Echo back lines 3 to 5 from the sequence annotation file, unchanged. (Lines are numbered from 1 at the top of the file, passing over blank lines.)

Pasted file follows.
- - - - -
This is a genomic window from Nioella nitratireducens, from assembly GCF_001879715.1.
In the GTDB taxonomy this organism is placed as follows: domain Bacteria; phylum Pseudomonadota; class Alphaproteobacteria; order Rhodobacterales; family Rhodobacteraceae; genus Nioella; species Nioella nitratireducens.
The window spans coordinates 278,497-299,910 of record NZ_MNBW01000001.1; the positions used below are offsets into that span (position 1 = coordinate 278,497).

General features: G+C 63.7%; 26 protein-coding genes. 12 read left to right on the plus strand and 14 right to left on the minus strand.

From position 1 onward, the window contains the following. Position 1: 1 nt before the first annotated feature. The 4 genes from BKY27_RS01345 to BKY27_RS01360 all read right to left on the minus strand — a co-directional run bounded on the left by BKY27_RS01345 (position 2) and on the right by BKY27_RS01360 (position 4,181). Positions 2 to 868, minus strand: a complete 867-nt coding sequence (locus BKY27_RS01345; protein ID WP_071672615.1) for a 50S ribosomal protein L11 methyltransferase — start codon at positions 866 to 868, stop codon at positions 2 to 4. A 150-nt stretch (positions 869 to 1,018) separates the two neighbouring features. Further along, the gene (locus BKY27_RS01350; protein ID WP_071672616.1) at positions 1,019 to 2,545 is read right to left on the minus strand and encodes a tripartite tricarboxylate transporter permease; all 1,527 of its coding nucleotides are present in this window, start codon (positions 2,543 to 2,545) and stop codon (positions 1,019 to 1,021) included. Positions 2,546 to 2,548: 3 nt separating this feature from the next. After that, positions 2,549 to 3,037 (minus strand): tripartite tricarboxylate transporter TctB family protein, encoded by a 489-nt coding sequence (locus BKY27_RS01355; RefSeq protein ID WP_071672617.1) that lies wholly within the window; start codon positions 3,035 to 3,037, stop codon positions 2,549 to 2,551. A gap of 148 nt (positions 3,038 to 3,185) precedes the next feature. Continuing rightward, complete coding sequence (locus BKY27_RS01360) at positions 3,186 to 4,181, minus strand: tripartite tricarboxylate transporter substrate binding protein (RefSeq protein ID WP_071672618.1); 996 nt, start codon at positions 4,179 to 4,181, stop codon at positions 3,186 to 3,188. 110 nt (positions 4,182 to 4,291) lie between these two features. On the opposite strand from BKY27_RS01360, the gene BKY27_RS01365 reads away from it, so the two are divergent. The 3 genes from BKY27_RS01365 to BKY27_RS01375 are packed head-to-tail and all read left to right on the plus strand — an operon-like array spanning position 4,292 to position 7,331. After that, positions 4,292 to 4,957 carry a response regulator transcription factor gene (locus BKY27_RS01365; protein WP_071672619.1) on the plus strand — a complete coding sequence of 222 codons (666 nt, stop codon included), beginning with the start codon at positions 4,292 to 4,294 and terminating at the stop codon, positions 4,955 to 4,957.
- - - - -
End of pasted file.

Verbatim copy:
The window spans coordinates 278,497-299,910 of record NZ_MNBW01000001.1; the positions used below are offsets into that span (position 1 = coordinate 278,497).

General features: G+C 63.7%; 26 protein-coding genes. 12 read left to right on the plus strand and 14 right to left on the minus strand.

From position 1 onward, the window contains the following. Position 1: 1 nt before the first annotated feature. The 4 genes from BKY27_RS01345 to BKY27_RS01360 all read right to left on the minus strand — a co-directional run bounded on the left by BKY27_RS01345 (position 2) and on the right by BKY27_RS01360 (position 4,181). Positions 2 to 868, minus strand: a complete 867-nt coding sequence (locus BKY27_RS01345; protein ID WP_071672615.1) for a 50S ribosomal protein L11 methyltransferase — start codon at positions 866 to 868, stop codon at positions 2 to 4. A 150-nt stretch (positions 869 to 1,018) separates the two neighbouring features. Further along, the gene (locus BKY27_RS01350; protein ID WP_071672616.1) at positions 1,019 to 2,545 is read right to left on the minus strand and encodes a tripartite tricarboxylate transporter permease; all 1,527 of its coding nucleotides are present in this window, start codon (positions 2,543 to 2,545) and stop codon (positions 1,019 to 1,021) included. Positions 2,546 to 2,548: 3 nt separating this feature from the next. After that, positions 2,549 to 3,037 (minus strand): tripartite tricarboxylate transporter TctB family protein, encoded by a 489-nt coding sequence (locus BKY27_RS01355; RefSeq protein ID WP_071672617.1) that lies wholly within the window; start codon positions 3,035 to 3,037, stop codon positions 2,549 to 2,551. A gap of 148 nt (positions 3,038 to 3,185) precedes the next feature. Continuing rightward, complete coding sequence (locus BKY27_RS01360) at positions 3,186 to 4,181, minus strand: tripartite tricarboxylate transporter substrate binding protein (RefSeq protein ID WP_071672618.1); 996 nt, start codon at positions 4,179 to 4,181, stop codon at positions 3,186 to 3,188. 110 nt (positions 4,182 to 4,291) lie between these two features. On the opposite strand from BKY27_RS01360, the gene BKY27_RS01365 reads away from it, so the two are divergent. The 3 genes from BKY27_RS01365 to BKY27_RS01375 are packed head-to-tail and all read left to right on the plus strand — an operon-like array spanning position 4,292 to position 7,331. After that, positions 4,292 to 4,957 carry a response regulator transcription factor gene (locus BKY27_RS01365; protein WP_071672619.1) on the plus strand — a complete coding sequence of 222 codons (666 nt, stop codon included), beginning with the start codon at positions 4,292 to 4,294 and terminating at the stop codon, positions 4,955 to 4,957.